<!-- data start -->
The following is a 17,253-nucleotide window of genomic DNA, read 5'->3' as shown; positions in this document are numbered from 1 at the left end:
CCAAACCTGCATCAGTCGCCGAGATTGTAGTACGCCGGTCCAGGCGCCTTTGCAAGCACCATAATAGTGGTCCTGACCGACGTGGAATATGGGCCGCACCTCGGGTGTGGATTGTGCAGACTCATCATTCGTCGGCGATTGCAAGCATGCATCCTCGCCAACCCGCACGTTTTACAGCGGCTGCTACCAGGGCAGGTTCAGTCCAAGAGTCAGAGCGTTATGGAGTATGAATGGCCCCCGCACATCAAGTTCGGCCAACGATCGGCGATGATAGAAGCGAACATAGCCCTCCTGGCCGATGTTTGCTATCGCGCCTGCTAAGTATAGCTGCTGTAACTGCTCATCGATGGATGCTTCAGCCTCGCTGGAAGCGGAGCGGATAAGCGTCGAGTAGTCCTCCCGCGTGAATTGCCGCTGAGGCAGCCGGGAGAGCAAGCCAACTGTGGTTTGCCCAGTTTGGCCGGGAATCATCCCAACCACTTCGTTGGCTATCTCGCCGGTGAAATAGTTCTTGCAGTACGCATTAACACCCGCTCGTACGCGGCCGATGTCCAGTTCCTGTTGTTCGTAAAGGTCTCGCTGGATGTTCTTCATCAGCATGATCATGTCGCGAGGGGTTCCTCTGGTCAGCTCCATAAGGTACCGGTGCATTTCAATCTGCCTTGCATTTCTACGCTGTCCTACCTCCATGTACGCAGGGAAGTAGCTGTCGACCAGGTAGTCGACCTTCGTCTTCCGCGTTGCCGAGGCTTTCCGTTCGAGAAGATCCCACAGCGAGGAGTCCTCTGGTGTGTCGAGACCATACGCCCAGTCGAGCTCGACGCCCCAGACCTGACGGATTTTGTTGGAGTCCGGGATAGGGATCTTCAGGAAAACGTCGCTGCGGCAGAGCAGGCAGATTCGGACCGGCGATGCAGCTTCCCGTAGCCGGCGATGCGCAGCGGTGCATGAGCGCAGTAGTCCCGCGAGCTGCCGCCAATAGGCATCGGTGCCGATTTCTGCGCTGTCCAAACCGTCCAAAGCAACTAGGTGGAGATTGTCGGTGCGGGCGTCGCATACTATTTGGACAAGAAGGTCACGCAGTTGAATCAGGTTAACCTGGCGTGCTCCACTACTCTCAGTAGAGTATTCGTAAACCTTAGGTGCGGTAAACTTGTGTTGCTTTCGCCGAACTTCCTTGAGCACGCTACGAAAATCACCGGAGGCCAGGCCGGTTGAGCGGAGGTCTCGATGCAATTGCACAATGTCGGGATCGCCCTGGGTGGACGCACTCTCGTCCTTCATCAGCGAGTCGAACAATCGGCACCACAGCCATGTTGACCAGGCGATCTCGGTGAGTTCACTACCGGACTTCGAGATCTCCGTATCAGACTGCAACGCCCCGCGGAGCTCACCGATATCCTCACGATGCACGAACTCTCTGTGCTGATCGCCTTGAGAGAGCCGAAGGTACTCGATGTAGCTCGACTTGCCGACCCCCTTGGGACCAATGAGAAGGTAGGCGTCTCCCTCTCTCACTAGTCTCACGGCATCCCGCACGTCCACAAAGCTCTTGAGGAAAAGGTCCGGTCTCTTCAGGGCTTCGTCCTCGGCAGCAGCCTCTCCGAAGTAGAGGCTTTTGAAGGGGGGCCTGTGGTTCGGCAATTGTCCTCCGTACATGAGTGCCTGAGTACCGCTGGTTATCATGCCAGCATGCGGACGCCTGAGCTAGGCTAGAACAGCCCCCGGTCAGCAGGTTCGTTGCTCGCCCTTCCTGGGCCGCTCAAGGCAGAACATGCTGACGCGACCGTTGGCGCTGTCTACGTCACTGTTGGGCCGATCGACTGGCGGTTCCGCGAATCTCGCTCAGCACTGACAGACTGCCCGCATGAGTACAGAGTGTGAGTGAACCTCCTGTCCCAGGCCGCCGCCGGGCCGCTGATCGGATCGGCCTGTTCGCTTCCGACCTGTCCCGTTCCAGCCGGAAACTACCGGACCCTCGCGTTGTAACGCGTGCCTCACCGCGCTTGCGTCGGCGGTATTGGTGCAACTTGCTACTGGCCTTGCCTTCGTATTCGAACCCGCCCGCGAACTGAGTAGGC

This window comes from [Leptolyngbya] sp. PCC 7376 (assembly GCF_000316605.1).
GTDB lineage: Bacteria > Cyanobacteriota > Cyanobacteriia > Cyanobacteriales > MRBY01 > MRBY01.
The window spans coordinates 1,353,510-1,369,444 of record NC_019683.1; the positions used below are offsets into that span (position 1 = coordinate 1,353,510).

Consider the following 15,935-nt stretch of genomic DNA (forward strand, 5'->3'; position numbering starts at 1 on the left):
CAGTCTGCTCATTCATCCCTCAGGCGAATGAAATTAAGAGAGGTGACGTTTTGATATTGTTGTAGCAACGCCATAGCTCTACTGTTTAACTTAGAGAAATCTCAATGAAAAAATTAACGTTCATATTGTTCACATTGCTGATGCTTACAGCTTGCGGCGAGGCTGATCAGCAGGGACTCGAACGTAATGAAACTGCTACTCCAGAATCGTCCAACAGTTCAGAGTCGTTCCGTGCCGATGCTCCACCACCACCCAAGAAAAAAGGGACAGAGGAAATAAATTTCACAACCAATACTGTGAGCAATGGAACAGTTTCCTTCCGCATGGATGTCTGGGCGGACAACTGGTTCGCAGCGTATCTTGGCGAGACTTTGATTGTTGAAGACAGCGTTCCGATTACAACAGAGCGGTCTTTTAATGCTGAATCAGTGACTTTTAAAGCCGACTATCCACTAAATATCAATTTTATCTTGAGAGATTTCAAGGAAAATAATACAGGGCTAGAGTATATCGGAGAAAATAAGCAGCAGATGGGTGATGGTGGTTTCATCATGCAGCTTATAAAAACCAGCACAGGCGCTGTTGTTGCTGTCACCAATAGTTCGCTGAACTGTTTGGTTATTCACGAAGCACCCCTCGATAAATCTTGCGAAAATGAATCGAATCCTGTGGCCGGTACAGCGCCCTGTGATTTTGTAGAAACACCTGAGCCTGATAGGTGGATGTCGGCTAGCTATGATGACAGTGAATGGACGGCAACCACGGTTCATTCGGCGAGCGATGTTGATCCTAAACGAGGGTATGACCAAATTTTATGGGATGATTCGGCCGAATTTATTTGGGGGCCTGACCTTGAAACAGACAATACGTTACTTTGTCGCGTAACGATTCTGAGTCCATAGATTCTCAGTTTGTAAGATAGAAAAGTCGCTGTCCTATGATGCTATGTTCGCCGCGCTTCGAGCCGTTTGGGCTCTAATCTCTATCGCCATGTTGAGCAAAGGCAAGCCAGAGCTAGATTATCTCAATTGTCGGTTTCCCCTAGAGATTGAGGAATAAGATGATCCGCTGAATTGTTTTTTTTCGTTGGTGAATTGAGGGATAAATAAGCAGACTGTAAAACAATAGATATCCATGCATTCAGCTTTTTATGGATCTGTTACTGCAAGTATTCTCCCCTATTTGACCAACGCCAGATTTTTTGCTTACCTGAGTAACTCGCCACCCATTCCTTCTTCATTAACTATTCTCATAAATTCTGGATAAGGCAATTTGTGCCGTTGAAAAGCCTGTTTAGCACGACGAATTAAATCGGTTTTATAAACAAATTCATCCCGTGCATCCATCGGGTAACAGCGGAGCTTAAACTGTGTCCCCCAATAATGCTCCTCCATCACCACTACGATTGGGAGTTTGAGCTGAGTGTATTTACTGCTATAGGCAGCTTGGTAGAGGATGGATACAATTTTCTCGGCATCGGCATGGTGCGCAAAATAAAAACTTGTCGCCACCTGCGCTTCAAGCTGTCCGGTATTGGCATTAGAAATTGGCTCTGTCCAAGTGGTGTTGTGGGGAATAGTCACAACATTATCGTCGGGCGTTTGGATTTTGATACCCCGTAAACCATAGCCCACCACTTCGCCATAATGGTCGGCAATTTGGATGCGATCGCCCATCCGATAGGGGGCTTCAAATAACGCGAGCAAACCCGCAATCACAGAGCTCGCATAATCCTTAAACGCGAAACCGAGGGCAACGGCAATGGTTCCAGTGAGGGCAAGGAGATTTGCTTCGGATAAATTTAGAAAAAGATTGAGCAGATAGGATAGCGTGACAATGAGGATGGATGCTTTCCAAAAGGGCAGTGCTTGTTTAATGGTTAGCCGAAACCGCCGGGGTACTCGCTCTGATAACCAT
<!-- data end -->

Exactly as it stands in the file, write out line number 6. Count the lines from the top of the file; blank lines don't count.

Consider the following 15,935-nt stretch of genomic DNA (forward strand, 5'->3'; position numbering starts at 1 on the left):